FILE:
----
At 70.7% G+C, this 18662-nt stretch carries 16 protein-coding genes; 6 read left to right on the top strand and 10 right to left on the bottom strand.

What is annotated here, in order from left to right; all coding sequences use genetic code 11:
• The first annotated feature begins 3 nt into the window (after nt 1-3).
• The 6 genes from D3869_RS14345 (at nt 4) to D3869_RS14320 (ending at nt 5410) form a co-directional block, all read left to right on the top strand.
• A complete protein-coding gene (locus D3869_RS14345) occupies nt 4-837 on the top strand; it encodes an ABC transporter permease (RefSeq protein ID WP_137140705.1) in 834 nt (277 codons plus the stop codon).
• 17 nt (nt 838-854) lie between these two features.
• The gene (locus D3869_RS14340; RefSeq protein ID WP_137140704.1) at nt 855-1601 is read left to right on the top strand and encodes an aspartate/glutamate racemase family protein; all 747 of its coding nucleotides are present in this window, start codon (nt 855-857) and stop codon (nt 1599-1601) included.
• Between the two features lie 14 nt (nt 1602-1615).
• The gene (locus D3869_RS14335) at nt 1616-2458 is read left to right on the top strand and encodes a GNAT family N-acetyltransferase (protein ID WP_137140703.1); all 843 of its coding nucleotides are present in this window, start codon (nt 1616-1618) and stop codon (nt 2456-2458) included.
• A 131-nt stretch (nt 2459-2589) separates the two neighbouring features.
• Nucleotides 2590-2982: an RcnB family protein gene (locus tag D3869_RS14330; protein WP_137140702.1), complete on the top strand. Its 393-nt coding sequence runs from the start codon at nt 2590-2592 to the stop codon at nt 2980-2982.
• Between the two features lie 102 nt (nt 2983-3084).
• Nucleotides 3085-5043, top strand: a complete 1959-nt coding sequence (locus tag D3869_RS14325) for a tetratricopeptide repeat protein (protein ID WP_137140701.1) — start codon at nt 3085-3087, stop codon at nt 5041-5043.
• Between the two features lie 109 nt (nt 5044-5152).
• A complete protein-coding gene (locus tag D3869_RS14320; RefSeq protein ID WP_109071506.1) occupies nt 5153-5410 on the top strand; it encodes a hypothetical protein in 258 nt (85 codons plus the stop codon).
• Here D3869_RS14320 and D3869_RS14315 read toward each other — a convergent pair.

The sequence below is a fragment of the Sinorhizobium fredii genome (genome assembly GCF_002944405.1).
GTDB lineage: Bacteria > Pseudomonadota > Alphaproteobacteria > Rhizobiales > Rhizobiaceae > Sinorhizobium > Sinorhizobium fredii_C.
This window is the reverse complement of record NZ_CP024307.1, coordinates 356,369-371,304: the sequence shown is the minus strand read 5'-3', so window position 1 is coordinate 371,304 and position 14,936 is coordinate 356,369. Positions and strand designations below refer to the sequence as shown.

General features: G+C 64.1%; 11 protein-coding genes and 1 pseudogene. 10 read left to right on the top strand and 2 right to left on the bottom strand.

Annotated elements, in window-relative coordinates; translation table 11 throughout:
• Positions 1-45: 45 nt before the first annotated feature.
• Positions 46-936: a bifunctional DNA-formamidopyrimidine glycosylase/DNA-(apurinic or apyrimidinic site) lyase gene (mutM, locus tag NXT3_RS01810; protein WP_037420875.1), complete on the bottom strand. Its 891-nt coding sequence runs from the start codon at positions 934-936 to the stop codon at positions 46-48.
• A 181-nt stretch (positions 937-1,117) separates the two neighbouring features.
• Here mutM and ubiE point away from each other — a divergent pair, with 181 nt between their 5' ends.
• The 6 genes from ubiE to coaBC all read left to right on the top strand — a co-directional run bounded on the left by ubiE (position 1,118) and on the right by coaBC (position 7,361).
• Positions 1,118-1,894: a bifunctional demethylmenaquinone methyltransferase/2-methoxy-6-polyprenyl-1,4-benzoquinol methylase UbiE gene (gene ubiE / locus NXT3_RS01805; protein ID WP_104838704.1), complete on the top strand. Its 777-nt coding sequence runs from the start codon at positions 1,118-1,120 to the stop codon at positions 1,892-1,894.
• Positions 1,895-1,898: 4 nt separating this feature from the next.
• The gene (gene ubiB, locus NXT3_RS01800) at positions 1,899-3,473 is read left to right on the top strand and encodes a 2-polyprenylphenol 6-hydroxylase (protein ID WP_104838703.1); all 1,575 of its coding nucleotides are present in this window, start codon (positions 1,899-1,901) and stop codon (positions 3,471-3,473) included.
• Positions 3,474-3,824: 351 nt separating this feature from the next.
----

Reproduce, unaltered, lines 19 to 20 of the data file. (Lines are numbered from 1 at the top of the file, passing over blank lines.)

This window is the reverse complement of record NZ_CP024307.1, coordinates 356,369-371,304: the sequence shown is the minus strand read 5'-3', so window position 1 is coordinate 371,304 and position 14,936 is coordinate 356,369. Positions and strand designations below refer to the sequence as shown.

General features: G+C 64.1%; 11 protein-coding genes and 1 pseudogene. 10 read left to right on the top strand and 2 right to left on the bottom strand.